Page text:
For those of you unfamiliar with music, we offer a (very) brief introduction into the technical aspects of music.

The sounds you hear over the airwaves and in all manner of places may be grouped into 12 superficially disparate categories. Each category is labeled a "note" and given an alphasymbolic representation. That is, the letters A through G represent seven of the notes and the other five are represented by appending either a pound sign (#, or sharp) or something that looks remarkably similar to a lower-case b (also called a flat).

Although these notes were conjured in an age where the modern theory of waves and optics was not dreamt of even by the greatest of thinkers, they share some remarkable characteristics. Namely, every note that shares its name with another (notes occupying separate "octaves," with one sounding higher or lower than the other) has a frequency that is some rational multiple of the frequency of the notes with which it shares a name. More simply, an A in one octave has a frequency twice that of an A one octave below.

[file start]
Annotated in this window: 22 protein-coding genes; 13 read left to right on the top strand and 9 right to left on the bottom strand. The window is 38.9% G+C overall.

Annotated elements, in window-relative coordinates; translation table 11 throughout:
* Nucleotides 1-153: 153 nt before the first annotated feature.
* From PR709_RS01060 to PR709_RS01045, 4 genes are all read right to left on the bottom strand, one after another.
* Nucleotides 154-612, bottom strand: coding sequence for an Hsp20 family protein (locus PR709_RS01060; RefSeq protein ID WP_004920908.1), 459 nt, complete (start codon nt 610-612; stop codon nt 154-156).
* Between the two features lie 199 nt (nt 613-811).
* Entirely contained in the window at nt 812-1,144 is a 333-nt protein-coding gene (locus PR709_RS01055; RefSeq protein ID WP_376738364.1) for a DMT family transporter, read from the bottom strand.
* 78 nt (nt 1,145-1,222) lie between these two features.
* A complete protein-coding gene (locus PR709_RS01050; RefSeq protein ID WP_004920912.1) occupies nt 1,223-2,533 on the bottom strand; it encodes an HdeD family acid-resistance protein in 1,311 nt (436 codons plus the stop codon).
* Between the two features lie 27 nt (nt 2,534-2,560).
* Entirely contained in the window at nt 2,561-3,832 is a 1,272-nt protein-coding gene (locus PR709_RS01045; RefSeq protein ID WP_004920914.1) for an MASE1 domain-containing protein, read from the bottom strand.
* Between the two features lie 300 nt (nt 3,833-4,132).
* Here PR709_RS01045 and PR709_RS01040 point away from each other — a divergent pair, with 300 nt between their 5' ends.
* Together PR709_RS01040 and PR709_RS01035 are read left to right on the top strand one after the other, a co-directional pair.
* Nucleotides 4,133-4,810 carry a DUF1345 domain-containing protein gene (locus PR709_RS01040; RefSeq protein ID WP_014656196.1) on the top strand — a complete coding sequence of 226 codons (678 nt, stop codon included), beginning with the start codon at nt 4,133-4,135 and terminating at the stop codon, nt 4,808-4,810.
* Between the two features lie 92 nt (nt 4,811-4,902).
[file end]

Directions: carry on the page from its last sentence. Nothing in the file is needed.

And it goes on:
As it turns out, *every* note is related to every other note by a common multiplicative factor. To run the full gamut, one need only multiply a given note by the 12th root of two n times to find the nth note "above" it (i.e. going up in frequency). Mathematically: